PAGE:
Intellectual disability and genetics – A new research

genetics

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Intellectual disabilities caused by protein defect

September 4, 2017

Intellectual disabilities are often caused by a mutation that damages a gene, preventing the associated protein from functioning properly. However, a mutation can also change the function of a gene. As a result, the gene in question acts in a completely different way. Researchers from Radboudumc discovered this mechanism in fifteen genes playing a role in the development of intellectual disabilities. Their research results published in the American Journal of Human Genetics on 31 August 2017 show that these changes in function play a more prominent role than previously thought.

Genes are responsible for protein production in cells. A common cause of intellectual disabilities is a de novo mutation (i.e. a mutation present in a child, but not in its parents) damaging a gene so severely that it is no longer able to produce functional proteins. The resulting protein defect will cause illness. In a number of disease-related genes, it is shown that a de novo mutation does not eliminate the gene, but probably alters its function. These mutations are only located on specific parts of the gene.

Change in function

In order to find out how often this mechanism is involved, researchers from Radboudumc have combined the gene mutations in Dutch patients with a large international database comprising de novo mutations in patients. This research project was led by geneticist Christian Gilissen. « With our method, we were able to detect genes in which mutations not so much eliminate as affect the gene in another way. We found fifteen genes in which mutations cluster closely together, twelve of which being associated with developmental disorders. We also found three new genes that are likely to play a role in the development of intellectual disabilities as well », according to Gilissen.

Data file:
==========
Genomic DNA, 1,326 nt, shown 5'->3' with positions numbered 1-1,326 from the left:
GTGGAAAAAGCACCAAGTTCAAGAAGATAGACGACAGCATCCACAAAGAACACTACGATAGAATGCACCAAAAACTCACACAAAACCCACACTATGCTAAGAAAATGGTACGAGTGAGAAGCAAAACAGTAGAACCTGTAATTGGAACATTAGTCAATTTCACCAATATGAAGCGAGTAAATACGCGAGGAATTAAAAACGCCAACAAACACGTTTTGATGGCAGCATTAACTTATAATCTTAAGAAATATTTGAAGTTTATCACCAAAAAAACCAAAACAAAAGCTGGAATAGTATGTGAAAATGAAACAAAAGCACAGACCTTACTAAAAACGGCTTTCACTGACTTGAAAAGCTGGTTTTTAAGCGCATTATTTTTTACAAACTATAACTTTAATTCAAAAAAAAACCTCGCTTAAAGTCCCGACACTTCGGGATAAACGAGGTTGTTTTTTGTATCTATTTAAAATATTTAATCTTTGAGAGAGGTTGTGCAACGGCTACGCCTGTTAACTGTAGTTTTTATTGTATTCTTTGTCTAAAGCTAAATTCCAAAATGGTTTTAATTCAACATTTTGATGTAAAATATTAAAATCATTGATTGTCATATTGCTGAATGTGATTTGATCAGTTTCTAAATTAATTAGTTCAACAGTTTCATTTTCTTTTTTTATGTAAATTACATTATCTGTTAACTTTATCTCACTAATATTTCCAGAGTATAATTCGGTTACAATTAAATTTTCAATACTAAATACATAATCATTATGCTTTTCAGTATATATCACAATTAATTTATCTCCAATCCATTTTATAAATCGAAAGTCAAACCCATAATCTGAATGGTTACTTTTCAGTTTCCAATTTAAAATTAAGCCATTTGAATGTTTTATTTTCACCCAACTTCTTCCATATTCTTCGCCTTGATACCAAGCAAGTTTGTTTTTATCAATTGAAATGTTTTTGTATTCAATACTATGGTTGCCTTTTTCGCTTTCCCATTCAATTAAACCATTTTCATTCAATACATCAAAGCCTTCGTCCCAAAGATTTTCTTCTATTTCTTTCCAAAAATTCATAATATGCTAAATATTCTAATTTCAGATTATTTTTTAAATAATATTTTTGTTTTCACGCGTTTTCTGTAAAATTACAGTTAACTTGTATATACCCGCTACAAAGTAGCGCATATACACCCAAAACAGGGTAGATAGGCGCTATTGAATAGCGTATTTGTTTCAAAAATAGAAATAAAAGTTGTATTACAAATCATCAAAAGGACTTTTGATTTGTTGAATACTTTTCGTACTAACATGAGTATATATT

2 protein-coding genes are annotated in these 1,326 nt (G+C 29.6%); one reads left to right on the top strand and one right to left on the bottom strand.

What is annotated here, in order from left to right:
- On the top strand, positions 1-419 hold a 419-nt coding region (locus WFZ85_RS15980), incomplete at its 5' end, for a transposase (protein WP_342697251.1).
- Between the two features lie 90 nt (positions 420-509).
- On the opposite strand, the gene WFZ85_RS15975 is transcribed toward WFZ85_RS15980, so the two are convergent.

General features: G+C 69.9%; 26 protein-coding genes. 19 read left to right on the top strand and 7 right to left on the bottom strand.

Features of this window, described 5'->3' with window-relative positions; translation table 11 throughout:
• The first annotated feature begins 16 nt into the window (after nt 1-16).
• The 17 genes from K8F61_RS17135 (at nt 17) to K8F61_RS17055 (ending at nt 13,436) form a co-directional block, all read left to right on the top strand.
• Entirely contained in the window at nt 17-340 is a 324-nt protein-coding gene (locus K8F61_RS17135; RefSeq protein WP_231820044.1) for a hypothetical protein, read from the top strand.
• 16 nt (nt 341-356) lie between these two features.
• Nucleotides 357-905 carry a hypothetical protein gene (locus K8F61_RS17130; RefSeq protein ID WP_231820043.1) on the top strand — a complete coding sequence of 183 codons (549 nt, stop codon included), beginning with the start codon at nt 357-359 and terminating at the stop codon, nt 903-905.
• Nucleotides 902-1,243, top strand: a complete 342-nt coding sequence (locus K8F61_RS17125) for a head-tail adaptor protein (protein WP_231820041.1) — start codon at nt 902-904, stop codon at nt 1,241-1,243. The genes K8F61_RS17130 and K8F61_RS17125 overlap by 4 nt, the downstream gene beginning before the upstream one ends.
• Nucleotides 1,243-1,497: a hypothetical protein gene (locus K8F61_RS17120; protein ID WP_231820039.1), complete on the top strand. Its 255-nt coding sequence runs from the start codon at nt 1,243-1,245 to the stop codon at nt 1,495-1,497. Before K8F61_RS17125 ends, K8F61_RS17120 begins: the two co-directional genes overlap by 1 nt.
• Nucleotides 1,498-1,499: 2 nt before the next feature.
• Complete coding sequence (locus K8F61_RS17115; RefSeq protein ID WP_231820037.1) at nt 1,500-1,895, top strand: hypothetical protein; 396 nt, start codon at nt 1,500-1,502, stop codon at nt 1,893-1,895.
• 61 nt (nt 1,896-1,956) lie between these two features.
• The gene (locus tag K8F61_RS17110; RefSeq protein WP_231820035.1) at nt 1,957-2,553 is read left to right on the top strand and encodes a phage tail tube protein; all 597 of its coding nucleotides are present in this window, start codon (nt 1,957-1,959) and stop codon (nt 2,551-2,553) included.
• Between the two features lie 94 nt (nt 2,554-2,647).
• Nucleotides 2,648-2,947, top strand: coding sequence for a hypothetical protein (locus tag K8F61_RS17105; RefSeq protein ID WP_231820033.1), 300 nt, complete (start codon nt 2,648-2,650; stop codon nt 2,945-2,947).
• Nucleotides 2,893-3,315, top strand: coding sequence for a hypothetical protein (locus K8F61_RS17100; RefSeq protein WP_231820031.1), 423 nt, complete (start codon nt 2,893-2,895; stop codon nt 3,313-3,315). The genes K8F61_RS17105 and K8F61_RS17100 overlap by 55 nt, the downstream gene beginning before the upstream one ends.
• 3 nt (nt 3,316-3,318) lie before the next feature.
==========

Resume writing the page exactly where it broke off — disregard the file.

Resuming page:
Interactions

The de novo mutations that were found only change a very small part of a protein. The function of the protein remains largely, but not entirely the same. Gilissen says: « The mutations are more likely to affect superficial parts of the proteins. These disturb interactions with other proteins and cause problems. Although mutations eliminating genes were often thought to be the main cause of intellectual disabilities, mutations altering the function of genes are now shown to be an important factor as well. That is a surprising finding. »

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More information: Stefan H. Lelieveld et al. Spatial Clustering of de Novo Missense Mutations Identifies Candidate Neurodevelopmental Disorder-Associated Genes, The American Journal of Human Genetics (2017). DOI: 10.1016/j.ajhg.2017.08.004

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